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I just went Team Red, advice welcome.
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redneckdrow 14 Jul
I finally had a good excuse to switch, I couldn't pass up $255 USD! Are there any bugaboos that I should be aware of when gaming?

I already feel less walled in. Using Nvidia for so many years when AMD has better FOSS drivers and utilities has left a bad taste in my mouth. I'm already preparing my install for the switch as I type.
tuubi 14 Jul
As long as you're running recent enough kernel and mesa, you should be fine. Welcome to the slightly less proprietary club. ;)
redneckdrow 15 Jul
Thanks pal! I appreciate it. After doing some reading, I figure I may even compile mesa-git via the aur every couple weeks, just to keep everything running smoothly.
Linas 15 Jul
The main difference is that with NVIDIA things always break on kernel updates, whereas with AMD things usually improve.

Upgrading the kernel or the NVIDIA driver always feels like such a hassle. The kernel module would randomly fail to compile because GCC, kernel, kernel-headers, or something else is mismatched, or upgraded in a wrong order. Or you have to manually put all sorts of options in xorg.conf, because otherwise X fails to start.

With AMD it really feels like a breath of fresh air. Just upgrade, reboot, and you are good to go. Like literally don't have to care about any of the earlier mentioned.
Valck 16 Jul
Quoting: Linasreboot
That's so Windows™ ;)
Haven't had to reboot in months, not even log out of the X session. Unless there are any severe security issues, once I'm confident my current kernel build is stable enough, I usually run it for a month or three before I feel the need to upgrade again, and just rebuild Mesa whenever a new version gets released.
Xpander 16 Jul
I guess people have different experiences. I dont think i have encountered the modules not building for nvidia drivers at least last 8 years or more. Ofc could be how different distros do those things, but yeah it really hasn't been a problem and i run custom kernels a lot.
These days i think you cant go wrong with either camp. It all comes down to what features you really want and ofc the money spent.

my 2 cents
GustyGhost 16 Jul
Quoting: ValckHaven't had to reboot in months, not even log out of the X session. Unless there are any severe security issues, once I'm confident my current kernel build is stable enough, I usually run it for a month or three before I feel the need to upgrade again, and just rebuild Mesa whenever a new version gets released.

While it is true that rebooting is less frequently necessary than on WinDOS, you probably have updates which at least require logging out of the user session and back in. Have a look at needrestart which hooks into your package manager and notifies of any services that need to be restarted, or if a full reboot is required.
Linas 16 Jul
Quoting: Valck
Quoting: Linasreboot
That's so Windows™ ;)
Hehe, sure. Although depending on how new your hardware is, you may want to run kernel release candidates. Once the hardware is fully suported, chasing the bleeding edge makes less sense.

I only really reboot after a kernel update, because you have to. And also after grub, systemd, or anything that triggers initrd update, to avoid unwanted surprises the next time I have to reboot.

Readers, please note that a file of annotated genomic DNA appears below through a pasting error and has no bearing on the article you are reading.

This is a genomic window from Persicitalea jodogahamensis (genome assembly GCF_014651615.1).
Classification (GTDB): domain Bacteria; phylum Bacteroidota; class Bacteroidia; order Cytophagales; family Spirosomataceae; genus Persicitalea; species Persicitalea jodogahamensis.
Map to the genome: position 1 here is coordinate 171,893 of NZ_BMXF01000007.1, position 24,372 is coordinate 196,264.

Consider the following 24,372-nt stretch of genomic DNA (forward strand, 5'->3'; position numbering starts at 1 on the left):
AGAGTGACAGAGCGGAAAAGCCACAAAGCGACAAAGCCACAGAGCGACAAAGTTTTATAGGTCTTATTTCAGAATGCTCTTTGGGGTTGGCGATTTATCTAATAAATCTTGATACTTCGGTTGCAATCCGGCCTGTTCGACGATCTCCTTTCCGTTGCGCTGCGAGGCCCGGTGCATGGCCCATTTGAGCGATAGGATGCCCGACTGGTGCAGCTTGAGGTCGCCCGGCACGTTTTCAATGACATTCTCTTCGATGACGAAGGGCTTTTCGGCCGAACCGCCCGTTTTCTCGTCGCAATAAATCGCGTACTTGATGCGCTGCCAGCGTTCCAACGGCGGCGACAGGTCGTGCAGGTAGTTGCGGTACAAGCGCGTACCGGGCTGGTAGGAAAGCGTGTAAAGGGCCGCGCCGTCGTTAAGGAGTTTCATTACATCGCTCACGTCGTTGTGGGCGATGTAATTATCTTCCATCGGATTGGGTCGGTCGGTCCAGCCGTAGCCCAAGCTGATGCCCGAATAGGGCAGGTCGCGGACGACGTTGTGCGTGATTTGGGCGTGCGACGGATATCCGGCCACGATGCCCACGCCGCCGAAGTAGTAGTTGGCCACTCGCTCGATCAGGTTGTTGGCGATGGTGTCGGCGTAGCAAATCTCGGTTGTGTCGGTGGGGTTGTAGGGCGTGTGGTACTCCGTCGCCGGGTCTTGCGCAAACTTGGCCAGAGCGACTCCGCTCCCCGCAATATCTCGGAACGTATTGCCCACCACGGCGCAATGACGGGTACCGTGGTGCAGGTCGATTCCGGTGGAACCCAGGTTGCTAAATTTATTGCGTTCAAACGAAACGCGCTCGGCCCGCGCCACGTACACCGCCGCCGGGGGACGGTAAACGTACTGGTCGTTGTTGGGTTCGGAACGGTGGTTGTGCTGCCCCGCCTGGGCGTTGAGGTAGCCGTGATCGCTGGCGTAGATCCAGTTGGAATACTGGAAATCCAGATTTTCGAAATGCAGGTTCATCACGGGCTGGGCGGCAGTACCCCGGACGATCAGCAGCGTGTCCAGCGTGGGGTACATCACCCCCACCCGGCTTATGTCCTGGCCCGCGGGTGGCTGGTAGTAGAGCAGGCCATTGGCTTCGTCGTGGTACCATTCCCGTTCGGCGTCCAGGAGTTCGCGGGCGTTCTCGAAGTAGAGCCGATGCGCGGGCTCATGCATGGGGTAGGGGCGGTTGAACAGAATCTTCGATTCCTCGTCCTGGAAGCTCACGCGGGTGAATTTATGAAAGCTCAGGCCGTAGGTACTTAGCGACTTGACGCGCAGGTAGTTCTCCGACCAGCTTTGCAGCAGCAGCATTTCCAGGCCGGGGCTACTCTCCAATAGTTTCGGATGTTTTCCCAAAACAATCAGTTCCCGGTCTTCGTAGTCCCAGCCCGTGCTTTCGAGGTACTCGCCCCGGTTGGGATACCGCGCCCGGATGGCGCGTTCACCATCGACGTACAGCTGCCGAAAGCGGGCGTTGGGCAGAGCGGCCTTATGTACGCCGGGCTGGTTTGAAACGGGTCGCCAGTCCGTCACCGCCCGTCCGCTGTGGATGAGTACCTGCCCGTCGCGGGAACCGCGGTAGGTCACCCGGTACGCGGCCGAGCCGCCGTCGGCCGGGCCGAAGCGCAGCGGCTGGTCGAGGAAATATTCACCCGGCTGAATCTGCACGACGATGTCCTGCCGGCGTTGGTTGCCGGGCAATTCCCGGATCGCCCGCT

Shmerl 17 Jul
dbus kind of changes can require a reboot too in my experience. Overall, obviously hardware with upstream kernel support is preferable. Nvidia doesn't have it yet, despite starting to open source their kernel driver.
Valck 18 Jul
Quoting: LinasI only really reboot after a kernel update, because you have to. And also after grub, systemd, or anything that triggers initrd update, to avoid unwanted surprises the next time I have to reboot.
Quoting: Shmerldbus kind of changes can require a reboot too in my experience.
True of course, and I guess I should have mentioned that in case any readers weren't aware. I am fairly confident I know which services need restarting after an update, and although IMO everyone should know, I'm well aware not everyone will or even wants to. In that case the Windows way is probably the failsafe "solution". Or using a tool like
Quoting: GustyGhostneedrestart
which I didn't know existed, and can certainly be really helpful even if one thinks he knows what he's doing... ;)
Thanks for that link.


Quotedepending on how new your hardware is, you may want to run kernel release candidates. Once the hardware is fully suported, chasing the bleeding edge makes less sense.
Quoteobviously hardware with upstream kernel support is preferable
Yes, but unless you're running bleeding git head (in which case you know who you are and (should...?) know all this anyway), there are usually a couple of days between versions, and even then it may not be necessary to go with every single one of them.

Anyway, to get back on topic – at least kind of – I've been with team red GPUs for a number of years now, and main CPUs literally for decades, and as far as I'm concerned, had everything working more or less "out of the box", so to speak. I definitely am glad they've managed to get back to where they are now, and hope they can get even further up the hill.

Last edited by Valck on 18 July 2022 at 4:08 pm UTC
redneckdrow 18 Jul
Thanks, fellers. But I seem to have the worst luck in the world! The GPU was supposed to arrive today, but apparently the delivery driver delivered it last night, placing it on my porch without knocking, and it rained cats and dogs!

Now I've got to return that one and order another. The whole package was soaked! I've had to play phone tag with Amazon all day, and I'm royally pissed off.

Turns out, I should have gotten the xt version anyway, as it's only a little more at Newegg so I'll probably do that.

I can't win for losin'!
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